Funny scoring rules on display in Game 1 of World Series
We 'can't assume a double play' and a ball falls in for a 'single' when a pitcher and catcher let a routine pop up fall between them. Baseball scoring rules are odd.
For example, on the following play, Pete Kozma completely missed a feed on what would have been an easy double play ball.
Now, Red Sox designated hitter David Ortiz was the man going down the first-base line. If there's no error on the play, the Cardinals turn a routine double play.
However, since the rules dictate that you "can't assume the double play," Ortiz's ensuing run scored was an earned run for Cardinals starter Adam Wainwright. If there were no force out in play and Ortiz reached on an error, his run would have been unearned.
So why can't we assume a double play? It's just silly to me. I can assume one. If there were no errors, the Cardinals were going to turn a double play. So, again, tell me why we can assume an out on non-double-play errors but can't assume the second out? It makes very little sense.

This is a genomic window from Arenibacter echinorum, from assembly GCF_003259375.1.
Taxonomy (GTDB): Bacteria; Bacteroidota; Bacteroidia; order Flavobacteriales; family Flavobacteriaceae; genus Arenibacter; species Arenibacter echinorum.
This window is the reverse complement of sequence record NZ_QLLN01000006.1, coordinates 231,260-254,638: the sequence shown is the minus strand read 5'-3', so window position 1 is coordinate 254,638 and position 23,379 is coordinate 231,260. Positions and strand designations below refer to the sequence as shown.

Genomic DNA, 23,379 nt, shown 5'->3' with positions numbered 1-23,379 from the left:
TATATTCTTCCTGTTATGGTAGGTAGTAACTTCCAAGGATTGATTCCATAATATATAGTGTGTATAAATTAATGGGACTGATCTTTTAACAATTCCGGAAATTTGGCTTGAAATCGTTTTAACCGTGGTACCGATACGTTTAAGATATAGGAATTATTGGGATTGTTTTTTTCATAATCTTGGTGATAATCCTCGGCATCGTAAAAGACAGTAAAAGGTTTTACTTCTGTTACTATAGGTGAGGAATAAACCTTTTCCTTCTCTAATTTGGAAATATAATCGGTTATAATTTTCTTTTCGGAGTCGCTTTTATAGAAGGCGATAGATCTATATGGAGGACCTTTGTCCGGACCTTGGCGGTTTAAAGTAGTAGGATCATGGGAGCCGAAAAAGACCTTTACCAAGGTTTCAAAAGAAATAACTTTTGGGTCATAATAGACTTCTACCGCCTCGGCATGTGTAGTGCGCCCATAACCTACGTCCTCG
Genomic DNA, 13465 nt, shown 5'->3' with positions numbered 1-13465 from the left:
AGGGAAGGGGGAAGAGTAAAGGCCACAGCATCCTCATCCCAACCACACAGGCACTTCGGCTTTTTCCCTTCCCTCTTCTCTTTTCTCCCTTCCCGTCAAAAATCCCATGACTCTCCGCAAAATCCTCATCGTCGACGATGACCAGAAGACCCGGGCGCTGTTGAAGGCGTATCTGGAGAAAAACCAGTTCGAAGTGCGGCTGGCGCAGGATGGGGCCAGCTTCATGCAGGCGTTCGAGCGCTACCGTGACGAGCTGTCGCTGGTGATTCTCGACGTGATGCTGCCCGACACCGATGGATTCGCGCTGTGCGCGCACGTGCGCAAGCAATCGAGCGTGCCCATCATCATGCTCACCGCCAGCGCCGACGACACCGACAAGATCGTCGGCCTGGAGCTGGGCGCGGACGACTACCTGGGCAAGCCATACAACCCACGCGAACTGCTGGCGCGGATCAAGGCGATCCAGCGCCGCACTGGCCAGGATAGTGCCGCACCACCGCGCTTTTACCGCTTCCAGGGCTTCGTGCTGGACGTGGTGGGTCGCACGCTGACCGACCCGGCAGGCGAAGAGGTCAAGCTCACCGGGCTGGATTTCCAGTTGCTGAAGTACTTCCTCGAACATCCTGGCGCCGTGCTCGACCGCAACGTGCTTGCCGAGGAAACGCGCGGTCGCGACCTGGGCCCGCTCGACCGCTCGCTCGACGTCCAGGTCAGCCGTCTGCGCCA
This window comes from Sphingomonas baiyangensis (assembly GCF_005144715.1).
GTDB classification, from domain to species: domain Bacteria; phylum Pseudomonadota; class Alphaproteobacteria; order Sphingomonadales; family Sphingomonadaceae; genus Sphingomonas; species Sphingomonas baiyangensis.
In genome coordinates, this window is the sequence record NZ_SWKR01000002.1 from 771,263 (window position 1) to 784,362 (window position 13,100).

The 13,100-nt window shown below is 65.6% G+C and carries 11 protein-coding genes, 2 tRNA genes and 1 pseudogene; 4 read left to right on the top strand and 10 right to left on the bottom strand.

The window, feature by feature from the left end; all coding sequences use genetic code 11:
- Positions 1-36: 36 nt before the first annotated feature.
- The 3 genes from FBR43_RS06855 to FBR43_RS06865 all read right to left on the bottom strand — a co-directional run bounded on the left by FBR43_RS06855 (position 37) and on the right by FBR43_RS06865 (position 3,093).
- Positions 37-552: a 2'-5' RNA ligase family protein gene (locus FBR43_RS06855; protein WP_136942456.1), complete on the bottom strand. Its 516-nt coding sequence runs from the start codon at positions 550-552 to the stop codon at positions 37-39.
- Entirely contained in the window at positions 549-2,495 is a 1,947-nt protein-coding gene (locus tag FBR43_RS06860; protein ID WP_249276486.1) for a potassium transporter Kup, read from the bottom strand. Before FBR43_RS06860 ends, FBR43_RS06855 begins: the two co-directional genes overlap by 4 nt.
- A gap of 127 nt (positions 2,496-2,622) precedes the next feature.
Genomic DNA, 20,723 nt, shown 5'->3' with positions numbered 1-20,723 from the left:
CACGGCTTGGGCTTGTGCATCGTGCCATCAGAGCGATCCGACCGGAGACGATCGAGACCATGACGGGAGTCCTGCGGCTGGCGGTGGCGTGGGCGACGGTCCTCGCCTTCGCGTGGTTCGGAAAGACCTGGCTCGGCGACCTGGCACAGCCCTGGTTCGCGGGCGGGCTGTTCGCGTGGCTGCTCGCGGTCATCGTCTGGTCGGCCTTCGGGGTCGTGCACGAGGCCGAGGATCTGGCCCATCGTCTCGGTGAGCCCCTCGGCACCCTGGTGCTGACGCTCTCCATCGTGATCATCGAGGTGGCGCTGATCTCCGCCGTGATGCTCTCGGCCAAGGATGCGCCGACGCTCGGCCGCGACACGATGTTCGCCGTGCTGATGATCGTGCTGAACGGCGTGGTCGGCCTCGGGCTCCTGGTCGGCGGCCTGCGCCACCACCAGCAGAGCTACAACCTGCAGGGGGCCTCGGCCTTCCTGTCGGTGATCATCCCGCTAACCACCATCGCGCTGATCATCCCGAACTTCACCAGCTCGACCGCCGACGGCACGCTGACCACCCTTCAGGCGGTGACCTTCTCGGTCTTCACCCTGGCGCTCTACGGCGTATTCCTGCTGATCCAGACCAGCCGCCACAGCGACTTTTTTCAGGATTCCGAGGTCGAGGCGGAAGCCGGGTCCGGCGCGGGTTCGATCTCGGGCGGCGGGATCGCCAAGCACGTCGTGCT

Next up, the box score and play-by-play log show that Stephen Drew started a second-inning rally with a single.
This was his single.
It's not an error because no one touched it. So that's a "single."
Again, a bit silly, no? If we're going to say that the defense messing up and allowing a guy to get on base when he clearly should have been out is an error, how the hell is this not an error?
In the end, obviously these two statistical measures are pretty irrelevant. The only thing that really matters is the final score and who wins, and these decisions had zero bearing on the final.
It's just that it doesn't make the scoring rules any less silly.
A play that made history in a few ways
If Puig is on the move, where might he land?
The Yankees are trying things
The two hit kings are taking a few swings off the field
Hill has made just two full starts since May 29, so scouts haven't seem much of him
Many of their numbers are nearly identical